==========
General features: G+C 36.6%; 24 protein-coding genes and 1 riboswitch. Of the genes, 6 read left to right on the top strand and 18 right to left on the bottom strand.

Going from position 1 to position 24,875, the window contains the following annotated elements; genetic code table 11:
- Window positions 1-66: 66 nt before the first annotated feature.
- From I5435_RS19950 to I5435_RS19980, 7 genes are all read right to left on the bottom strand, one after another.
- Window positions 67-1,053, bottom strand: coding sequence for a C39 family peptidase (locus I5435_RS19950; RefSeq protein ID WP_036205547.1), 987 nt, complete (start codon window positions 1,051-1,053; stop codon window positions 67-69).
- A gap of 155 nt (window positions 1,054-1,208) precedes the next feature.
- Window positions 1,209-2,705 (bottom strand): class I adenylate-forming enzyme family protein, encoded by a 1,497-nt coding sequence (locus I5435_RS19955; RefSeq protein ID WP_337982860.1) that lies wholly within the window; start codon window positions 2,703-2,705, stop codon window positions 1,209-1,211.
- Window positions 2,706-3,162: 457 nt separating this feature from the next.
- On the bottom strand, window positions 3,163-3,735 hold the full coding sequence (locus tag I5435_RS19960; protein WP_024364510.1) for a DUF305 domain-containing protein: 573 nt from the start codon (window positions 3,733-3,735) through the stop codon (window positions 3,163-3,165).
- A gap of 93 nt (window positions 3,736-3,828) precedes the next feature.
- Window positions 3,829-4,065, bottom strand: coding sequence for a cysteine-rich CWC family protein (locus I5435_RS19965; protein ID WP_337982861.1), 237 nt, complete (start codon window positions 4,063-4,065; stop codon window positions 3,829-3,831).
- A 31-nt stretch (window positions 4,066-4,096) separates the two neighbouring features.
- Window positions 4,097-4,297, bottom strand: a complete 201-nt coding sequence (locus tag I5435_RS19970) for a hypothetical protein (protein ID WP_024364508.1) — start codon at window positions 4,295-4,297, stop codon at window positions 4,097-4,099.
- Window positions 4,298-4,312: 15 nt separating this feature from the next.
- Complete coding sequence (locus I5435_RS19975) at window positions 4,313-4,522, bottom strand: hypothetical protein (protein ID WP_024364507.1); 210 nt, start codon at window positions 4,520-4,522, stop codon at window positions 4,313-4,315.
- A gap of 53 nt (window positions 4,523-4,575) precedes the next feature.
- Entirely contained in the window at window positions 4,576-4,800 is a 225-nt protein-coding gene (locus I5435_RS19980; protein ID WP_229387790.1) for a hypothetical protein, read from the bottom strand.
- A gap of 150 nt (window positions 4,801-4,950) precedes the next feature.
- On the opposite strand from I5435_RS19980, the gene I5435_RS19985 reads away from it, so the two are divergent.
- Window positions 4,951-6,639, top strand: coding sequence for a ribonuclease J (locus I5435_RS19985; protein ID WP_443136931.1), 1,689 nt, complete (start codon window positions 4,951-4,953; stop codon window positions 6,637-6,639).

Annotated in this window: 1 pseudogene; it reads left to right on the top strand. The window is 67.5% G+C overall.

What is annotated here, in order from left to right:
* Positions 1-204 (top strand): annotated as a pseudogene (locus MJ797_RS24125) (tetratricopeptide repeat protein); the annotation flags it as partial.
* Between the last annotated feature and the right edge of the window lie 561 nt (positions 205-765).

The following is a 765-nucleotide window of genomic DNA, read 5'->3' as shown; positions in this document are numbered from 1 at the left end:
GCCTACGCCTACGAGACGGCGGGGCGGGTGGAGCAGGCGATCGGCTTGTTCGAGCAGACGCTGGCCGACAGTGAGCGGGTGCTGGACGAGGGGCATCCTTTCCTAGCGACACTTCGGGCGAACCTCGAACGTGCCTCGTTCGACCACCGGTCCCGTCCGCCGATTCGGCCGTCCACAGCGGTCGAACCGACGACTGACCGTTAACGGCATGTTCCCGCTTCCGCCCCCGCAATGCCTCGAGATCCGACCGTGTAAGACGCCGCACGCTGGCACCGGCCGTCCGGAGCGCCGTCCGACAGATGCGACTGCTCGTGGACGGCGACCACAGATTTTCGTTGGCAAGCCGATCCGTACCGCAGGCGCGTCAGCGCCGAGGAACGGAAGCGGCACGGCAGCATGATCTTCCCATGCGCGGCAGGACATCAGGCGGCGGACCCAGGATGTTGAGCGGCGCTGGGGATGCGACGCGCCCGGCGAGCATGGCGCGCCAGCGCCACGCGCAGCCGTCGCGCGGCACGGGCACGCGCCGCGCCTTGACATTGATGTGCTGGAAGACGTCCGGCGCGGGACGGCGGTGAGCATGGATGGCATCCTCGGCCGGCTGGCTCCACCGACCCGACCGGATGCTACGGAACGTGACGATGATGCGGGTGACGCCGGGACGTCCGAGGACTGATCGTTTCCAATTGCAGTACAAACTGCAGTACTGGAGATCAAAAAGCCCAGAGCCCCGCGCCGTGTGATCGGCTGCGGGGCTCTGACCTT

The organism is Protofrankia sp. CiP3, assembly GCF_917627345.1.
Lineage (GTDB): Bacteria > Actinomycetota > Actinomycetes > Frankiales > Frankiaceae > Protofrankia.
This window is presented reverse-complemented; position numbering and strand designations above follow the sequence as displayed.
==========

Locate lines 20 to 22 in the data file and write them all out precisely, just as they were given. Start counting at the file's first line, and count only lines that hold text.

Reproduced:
- Window positions 4,951-6,639, top strand: coding sequence for a ribonuclease J (locus I5435_RS19985; protein ID WP_443136931.1), 1,689 nt, complete (start codon window positions 4,951-4,953; stop codon window positions 6,637-6,639).

Annotated in this window: 1 pseudogene; it reads left to right on the top strand. The window is 67.5% G+C overall.

What is annotated here, in order from left to right: